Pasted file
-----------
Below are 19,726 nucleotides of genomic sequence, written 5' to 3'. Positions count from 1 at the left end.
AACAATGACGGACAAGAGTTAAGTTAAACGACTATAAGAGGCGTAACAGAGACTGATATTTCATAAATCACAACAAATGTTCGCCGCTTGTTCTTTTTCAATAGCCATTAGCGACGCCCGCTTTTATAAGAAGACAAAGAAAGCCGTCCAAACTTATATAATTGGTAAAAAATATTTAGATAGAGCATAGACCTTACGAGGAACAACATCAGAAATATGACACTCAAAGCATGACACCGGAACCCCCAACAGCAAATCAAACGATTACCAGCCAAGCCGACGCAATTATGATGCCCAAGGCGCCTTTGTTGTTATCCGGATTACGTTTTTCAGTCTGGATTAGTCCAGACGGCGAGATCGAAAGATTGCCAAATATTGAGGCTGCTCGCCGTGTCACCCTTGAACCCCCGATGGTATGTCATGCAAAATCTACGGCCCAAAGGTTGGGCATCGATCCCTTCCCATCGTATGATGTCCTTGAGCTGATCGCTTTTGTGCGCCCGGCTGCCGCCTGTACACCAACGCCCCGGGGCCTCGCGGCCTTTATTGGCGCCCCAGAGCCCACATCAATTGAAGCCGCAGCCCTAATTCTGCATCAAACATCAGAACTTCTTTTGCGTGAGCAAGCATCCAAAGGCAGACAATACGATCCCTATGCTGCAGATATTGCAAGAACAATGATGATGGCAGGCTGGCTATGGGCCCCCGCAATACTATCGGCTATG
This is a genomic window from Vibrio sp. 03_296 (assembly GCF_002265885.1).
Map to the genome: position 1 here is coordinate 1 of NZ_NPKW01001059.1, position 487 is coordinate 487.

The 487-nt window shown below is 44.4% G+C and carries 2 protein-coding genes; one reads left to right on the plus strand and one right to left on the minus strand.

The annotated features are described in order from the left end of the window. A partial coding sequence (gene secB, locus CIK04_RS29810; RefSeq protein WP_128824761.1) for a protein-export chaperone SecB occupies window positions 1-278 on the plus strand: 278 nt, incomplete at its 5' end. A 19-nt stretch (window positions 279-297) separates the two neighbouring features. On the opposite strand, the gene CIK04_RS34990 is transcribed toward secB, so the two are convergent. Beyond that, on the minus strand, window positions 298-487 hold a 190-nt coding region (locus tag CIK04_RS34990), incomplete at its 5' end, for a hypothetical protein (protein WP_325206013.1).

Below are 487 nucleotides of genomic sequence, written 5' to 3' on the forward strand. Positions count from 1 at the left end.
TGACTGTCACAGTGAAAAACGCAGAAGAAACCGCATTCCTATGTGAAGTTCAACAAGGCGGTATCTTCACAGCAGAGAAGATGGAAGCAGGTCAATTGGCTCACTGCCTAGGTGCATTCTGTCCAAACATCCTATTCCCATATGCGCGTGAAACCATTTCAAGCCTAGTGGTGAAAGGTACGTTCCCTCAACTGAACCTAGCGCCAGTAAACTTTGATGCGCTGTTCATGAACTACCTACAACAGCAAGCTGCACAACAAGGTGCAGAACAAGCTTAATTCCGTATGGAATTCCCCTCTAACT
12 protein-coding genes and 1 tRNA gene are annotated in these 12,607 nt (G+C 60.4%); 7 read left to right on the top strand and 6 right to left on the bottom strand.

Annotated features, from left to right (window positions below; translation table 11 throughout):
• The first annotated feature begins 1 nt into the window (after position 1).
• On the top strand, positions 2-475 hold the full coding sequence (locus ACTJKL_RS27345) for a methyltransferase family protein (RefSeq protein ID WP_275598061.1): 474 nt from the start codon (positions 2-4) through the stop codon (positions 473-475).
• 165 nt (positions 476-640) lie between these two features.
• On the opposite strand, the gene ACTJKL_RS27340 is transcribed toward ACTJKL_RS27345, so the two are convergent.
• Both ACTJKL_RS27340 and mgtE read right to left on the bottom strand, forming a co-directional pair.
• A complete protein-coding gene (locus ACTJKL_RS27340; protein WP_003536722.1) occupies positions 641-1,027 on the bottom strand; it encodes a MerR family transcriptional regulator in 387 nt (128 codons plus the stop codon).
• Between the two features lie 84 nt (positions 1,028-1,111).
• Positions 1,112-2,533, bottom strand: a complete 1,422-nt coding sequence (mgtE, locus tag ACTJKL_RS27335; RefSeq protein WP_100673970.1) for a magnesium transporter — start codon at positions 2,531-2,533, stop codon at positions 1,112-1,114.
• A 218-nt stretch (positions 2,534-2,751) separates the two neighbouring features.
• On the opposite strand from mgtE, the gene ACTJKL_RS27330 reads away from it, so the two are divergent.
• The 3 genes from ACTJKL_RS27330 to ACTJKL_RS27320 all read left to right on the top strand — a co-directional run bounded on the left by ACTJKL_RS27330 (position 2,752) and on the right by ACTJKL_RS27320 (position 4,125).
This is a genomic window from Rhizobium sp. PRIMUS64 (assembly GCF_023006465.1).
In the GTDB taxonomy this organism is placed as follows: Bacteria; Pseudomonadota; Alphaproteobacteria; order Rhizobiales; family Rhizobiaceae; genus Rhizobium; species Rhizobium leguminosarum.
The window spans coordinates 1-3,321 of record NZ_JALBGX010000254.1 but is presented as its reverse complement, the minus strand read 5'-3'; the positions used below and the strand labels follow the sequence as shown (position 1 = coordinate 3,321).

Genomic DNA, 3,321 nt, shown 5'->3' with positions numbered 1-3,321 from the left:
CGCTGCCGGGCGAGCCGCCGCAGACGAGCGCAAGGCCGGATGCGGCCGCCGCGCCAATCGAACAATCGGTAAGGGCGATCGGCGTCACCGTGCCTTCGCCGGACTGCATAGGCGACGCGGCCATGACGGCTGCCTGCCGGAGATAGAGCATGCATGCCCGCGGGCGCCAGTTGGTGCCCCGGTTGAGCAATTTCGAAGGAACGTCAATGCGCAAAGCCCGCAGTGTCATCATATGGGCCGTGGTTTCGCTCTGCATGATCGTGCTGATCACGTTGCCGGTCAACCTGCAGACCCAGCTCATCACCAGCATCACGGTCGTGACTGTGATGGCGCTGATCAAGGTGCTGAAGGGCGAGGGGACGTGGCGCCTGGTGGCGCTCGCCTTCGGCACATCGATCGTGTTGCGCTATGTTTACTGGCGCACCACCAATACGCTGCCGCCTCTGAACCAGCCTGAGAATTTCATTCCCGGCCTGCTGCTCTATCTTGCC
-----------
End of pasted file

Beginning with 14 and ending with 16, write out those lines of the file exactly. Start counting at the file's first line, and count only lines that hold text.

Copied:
• On the opposite strand, the gene ACTJKL_RS27340 is transcribed toward ACTJKL_RS27345, so the two are convergent.
• Both ACTJKL_RS27340 and mgtE read right to left on the bottom strand, forming a co-directional pair.
• A complete protein-coding gene (locus ACTJKL_RS27340; protein WP_003536722.1) occupies positions 641-1,027 on the bottom strand; it encodes a MerR family transcriptional regulator in 387 nt (128 codons plus the stop codon).